Chad Colby, (202) 419-1570, firstname.lastname@example.org
WASHINGTON – March 30, 2012 – A recent poll released today shows voters are virtually unanimous—97%—in believing that improving the quality of science education is important to the United States' ability to compete globally. Moreover, making sure American students receive a world-class education in math and science ranked second only to fixing the nation's financial health as a strategy for improving America's economic competitiveness with other countries.
Speaking at the National Science Teachers Association Annual Conference in Indianapolis, Dr. Stephen Pruitt, Achieve's Vice President of Content, Research and Development, discussed the survey results and noted, "Science teachers have long understood the value to students of a high-quality science education and it's encouraging to see that voters also understand the value of a robust science education—for students as well as for our nation's ability to compete. This is exactly why 26 states have come together to develop Next Generation Science Standards."
The 26 lead state partners are guiding the standards writing process, as well as gathering feedback from state-level committees and addressing common issues and challenges. The states are also committing staff time to the initiative and, upon completion, will give serious consideration to adopting the Next Generation Science Standards. In order to be considered, states had to submit an application that included the signature of the state's Chief State School Officer and the chair of the State Board of Education.
Achieve's recently-commissioned national poll of voters—Attitudes Toward Science Education: Key Findings From A National Survey—sought to answer questions about public attitudes towards science education and found that the public strongly supports the notion of improving science education and supported the idea of states working together to create Next Generation Science Standards.
During his speech, Pruitt presented the major findings from the nation-wide survey:
- There is virtual unanimity among voters (97%) that improving the quality of science education in our public schools is important to our country's ability to compete globally.
- A majority of voters give the quality of science education a grade of "C" or below - both nationally (67%) and in their local schools (50%).
- Most voters (56%), believe science education in the United States ranks behind most other countries. This includes majorities across all major sub-groups, including gender, education, region or political affiliation.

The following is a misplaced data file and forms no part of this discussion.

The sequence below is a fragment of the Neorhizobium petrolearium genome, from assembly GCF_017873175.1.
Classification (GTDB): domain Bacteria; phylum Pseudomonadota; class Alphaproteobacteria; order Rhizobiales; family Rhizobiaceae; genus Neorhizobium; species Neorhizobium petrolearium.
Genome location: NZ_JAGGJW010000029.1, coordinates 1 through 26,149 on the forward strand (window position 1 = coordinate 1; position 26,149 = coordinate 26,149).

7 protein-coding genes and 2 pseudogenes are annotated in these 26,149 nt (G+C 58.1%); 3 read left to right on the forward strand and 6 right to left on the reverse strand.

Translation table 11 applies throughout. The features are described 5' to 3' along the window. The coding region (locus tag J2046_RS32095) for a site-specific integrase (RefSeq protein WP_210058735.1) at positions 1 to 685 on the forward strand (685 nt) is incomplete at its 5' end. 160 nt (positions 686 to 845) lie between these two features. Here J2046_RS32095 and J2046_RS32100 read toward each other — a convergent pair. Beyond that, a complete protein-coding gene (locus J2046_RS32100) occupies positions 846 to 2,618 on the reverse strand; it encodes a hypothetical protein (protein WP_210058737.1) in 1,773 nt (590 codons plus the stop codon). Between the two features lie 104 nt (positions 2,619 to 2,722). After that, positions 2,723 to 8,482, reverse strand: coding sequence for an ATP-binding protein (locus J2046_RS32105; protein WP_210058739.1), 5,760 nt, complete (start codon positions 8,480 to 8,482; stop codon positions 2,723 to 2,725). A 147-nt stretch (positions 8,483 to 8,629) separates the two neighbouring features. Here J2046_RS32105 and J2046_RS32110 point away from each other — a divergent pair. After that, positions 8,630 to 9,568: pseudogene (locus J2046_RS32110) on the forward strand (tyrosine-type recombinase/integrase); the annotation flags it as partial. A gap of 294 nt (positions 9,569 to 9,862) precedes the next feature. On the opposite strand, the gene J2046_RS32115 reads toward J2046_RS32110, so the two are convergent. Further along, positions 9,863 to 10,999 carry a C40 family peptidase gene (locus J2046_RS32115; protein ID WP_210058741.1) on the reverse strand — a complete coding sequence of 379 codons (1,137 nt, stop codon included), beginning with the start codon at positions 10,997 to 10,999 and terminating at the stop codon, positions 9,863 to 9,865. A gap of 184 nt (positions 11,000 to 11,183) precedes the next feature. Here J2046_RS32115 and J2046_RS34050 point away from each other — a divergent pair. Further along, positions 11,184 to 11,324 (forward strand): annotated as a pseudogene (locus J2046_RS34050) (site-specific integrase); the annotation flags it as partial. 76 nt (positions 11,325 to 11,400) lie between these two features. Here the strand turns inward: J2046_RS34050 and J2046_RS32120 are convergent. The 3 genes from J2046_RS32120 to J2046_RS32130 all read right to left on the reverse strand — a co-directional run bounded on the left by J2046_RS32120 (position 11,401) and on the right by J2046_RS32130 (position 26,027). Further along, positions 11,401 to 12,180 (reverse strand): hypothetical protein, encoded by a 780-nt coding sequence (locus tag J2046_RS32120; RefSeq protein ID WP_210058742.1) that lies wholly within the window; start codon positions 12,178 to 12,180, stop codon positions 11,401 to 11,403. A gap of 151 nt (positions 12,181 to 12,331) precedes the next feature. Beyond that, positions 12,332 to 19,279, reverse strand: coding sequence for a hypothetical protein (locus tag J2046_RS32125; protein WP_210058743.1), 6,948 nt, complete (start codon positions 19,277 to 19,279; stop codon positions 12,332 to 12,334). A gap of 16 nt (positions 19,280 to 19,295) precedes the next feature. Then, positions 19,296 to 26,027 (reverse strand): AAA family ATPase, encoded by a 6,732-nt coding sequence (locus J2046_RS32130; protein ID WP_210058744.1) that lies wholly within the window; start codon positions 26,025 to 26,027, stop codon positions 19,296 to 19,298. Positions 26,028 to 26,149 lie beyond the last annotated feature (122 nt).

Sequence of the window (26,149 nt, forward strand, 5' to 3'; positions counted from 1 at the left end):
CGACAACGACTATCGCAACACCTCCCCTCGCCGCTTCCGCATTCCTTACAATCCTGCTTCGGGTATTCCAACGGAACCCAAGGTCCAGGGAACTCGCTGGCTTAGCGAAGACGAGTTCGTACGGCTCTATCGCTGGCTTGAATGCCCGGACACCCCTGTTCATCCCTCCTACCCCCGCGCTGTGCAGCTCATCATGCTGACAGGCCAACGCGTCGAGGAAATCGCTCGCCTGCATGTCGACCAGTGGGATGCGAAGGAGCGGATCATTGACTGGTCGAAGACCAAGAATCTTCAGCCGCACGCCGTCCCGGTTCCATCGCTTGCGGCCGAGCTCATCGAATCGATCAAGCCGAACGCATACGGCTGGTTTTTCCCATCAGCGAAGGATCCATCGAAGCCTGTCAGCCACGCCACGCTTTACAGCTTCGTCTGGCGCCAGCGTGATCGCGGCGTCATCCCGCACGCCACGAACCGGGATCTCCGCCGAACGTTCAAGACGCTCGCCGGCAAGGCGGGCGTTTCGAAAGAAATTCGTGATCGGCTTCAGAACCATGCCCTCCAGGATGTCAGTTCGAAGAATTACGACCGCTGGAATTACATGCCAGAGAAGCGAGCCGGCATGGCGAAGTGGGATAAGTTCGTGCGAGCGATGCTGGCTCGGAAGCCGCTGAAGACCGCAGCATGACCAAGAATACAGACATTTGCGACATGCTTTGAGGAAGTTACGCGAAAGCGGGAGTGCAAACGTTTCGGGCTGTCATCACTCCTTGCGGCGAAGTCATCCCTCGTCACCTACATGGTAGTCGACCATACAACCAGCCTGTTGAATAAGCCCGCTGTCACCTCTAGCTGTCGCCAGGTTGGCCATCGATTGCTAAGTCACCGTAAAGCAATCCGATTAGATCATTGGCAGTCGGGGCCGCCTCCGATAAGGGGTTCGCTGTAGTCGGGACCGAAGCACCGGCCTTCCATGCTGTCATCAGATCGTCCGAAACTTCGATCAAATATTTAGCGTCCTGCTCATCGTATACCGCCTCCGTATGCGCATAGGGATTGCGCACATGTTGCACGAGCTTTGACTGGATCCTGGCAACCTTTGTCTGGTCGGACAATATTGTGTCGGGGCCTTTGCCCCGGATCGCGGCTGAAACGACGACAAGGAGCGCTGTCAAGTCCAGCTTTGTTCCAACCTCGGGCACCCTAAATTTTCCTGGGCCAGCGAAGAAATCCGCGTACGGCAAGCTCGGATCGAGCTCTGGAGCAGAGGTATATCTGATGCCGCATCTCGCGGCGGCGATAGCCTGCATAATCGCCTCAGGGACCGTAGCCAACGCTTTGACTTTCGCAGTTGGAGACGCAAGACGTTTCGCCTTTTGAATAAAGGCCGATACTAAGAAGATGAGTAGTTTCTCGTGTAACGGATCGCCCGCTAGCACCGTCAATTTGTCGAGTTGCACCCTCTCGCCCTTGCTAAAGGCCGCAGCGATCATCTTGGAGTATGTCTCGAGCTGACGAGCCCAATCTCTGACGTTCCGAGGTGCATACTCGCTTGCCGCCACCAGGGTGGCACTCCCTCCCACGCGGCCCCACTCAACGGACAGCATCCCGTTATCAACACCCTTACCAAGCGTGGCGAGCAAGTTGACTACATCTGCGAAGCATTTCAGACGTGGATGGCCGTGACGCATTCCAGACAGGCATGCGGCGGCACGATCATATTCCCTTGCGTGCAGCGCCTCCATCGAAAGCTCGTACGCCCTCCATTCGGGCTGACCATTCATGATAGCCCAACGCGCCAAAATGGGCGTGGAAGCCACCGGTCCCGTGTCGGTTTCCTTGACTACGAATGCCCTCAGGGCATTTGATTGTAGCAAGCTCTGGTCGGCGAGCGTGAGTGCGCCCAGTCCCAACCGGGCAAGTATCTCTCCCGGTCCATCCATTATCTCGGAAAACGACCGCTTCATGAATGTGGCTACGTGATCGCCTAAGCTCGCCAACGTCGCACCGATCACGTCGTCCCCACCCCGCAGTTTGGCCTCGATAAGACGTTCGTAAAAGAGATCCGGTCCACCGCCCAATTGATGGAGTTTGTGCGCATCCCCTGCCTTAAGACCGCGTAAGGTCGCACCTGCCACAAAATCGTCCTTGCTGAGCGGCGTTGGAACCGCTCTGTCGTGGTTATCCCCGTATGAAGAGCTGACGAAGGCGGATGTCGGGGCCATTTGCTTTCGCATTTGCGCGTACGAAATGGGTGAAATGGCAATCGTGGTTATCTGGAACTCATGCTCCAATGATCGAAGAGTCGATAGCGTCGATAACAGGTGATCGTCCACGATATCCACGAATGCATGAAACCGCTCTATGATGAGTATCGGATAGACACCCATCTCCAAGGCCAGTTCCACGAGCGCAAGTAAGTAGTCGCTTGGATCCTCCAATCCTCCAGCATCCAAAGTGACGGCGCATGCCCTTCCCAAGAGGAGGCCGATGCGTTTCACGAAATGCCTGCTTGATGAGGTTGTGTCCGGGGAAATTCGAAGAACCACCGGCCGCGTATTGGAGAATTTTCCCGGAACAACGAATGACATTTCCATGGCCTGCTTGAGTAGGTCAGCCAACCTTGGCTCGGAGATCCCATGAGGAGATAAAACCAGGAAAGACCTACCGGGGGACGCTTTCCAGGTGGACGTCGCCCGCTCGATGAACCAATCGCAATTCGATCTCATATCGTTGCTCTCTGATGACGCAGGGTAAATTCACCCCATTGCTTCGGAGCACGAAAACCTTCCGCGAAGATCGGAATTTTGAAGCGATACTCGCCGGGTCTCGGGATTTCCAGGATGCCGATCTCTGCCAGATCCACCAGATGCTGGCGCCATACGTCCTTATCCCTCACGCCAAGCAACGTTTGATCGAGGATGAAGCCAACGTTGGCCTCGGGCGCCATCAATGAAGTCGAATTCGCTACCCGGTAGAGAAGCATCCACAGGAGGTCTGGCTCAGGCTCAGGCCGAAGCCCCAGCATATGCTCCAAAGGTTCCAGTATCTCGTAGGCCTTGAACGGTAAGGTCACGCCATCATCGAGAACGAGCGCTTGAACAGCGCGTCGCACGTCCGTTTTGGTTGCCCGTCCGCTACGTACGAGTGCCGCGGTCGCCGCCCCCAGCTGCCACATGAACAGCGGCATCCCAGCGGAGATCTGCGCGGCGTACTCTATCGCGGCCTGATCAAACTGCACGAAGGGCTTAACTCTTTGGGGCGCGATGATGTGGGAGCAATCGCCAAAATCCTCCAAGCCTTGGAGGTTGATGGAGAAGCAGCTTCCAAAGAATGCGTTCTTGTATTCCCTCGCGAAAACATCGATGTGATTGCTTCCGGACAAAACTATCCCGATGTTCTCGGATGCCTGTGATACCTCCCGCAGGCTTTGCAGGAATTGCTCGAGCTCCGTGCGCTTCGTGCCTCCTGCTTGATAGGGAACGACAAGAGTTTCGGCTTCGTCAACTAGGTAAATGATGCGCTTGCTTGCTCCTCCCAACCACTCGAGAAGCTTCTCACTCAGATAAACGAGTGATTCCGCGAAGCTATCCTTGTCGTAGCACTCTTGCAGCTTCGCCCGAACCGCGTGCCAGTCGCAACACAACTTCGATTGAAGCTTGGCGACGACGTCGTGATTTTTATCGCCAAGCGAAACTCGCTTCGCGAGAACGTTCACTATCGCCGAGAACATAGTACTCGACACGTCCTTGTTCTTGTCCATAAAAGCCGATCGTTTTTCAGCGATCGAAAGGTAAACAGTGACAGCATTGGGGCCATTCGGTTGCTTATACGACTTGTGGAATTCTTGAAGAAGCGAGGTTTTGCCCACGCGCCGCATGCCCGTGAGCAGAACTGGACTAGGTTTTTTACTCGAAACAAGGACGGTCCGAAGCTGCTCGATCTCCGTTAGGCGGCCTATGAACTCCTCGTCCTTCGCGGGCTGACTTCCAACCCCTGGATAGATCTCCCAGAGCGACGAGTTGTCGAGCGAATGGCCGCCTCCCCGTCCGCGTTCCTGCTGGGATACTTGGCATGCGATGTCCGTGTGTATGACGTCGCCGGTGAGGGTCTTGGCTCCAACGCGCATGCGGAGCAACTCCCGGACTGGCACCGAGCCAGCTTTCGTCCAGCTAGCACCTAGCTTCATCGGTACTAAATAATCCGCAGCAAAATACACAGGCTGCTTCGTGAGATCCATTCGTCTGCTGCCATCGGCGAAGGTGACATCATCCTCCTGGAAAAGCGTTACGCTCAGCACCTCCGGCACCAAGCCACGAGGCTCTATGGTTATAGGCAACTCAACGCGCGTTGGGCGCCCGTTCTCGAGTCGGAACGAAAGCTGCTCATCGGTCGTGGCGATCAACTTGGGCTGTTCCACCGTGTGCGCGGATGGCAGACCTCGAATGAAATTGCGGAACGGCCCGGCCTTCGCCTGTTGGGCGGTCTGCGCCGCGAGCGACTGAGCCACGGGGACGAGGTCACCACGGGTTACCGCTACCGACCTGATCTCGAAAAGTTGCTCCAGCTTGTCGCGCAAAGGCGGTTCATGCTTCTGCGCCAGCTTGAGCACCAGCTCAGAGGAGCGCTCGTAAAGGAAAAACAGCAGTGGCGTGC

- Similar to voters' views on English and mathematics standards, by a margin of almost 2 to 1 (62% to 36%), voters prefer for states to have the same science standards so that students across the country have to meet the same expectations.
- When informed that a group of states are leading the effort to develop new standards that are internationally-benchmarked, more challenging, and will require students to apply their science knowledge and understand how science concepts fit together, voters show broad support (87%) for the new standards
Attitudes Toward Science Education: Key Findings From A National Survey demonstrates that state leaders—and their supporters—who have undertaken developing new science standards together do so with solid support from a majority of voters who believe that the United States could strengthen its position in the global economy through improving science education. The national survey of N=800 registered voters was conducted February 22-26 by Public Opinion Strategies and Greenberg Quinlan Rosner Research. The poll has a margin of error of +3.46%.
To view the survey results (either in PowerPoint or report form) see, www.achieve.org/2012-science-poll.
Created in 1996 by the nation's governors and corporate leaders, Achieve is an independent, bipartisan, nonprofit education reform organization based in Washington D.C. that helps states raise academic standards and graduation requirements, improve assessments, and strengthen accountability. Achieve is leading the effort to make college and career readiness a national priority so that the transition from high school graduation to postsecondary education and careers is seamless. In 2005 Achieve launched the American Diploma Project Network. Starting with 13 original states, the Network has now grown to include 35 states educating nearly 85 percent of all U.S. public school students. Through the ADP Network, governors, state education officials, postsecondary leaders and business executives work together to improve postsecondary preparation by aligning high school standards, assessments, graduation requirements and accountability systems with the demands of college and careers. For more information about the work of Achieve, visit www.achieve.org.